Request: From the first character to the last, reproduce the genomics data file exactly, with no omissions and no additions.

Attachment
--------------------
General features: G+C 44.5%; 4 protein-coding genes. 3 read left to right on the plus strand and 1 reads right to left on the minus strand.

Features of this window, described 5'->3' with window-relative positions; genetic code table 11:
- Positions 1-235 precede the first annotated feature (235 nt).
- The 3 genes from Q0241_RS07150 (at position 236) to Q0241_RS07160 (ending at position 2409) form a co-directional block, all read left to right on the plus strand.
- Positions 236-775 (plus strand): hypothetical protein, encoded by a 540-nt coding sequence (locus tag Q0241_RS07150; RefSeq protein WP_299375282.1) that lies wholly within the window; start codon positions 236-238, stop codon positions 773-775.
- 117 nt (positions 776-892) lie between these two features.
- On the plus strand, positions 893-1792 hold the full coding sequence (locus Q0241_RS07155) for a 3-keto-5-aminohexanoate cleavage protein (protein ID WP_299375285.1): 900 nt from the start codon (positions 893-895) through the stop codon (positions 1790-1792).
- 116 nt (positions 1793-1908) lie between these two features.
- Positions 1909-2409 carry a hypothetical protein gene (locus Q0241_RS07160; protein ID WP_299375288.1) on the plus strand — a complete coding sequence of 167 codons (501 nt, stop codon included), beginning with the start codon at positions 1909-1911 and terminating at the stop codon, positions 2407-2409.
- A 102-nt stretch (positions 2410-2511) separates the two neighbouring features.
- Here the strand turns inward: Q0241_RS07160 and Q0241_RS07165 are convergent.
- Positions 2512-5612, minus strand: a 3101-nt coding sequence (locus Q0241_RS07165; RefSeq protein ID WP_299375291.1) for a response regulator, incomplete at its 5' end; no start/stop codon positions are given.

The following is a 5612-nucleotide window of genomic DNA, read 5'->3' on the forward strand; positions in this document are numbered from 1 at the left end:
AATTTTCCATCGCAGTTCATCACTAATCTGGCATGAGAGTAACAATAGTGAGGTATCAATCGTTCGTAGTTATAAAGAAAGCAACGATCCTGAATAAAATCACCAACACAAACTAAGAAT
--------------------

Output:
General features: G+C 44.5%; 4 protein-coding genes. 3 read left to right on the plus strand and 1 reads right to left on the minus strand.

Features of this window, described 5'->3' with window-relative positions; genetic code table 11:
- Positions 1-235 precede the first annotated feature (235 nt).
- The 3 genes from Q0241_RS07150 (at position 236) to Q0241_RS07160 (ending at position 2409) form a co-directional block, all read left to right on the plus strand.
- Positions 236-775 (plus strand): hypothetical protein, encoded by a 540-nt coding sequence (locus tag Q0241_RS07150; RefSeq protein WP_299375282.1) that lies wholly within the window; start codon positions 236-238, stop codon positions 773-775.
- 117 nt (positions 776-892) lie between these two features.
- On the plus strand, positions 893-1792 hold the full coding sequence (locus Q0241_RS07155) for a 3-keto-5-aminohexanoate cleavage protein (protein ID WP_299375285.1): 900 nt from the start codon (positions 893-895) through the stop codon (positions 1790-1792).
- 116 nt (positions 1793-1908) lie between these two features.
- Positions 1909-2409 carry a hypothetical protein gene (locus Q0241_RS07160; protein ID WP_299375288.1) on the plus strand — a complete coding sequence of 167 codons (501 nt, stop codon included), beginning with the start codon at positions 1909-1911 and terminating at the stop codon, positions 2407-2409.
- A 102-nt stretch (positions 2410-2511) separates the two neighbouring features.
- Here the strand turns inward: Q0241_RS07160 and Q0241_RS07165 are convergent.
- Positions 2512-5612, minus strand: a 3101-nt coding sequence (locus Q0241_RS07165; RefSeq protein ID WP_299375291.1) for a response regulator, incomplete at its 5' end; no start/stop codon positions are given.

The following is a 5612-nucleotide window of genomic DNA, read 5'->3' on the forward strand; positions in this document are numbered from 1 at the left end:
AATTTTCCATCGCAGTTCATCACTAATCTGGCATGAGAGTAACAATAGTGAGGTATCAATCGTTCGTAGTTATAAAGAAAGCAACGATCCTGAATAAAATCACCAACACAAACTAAGAAT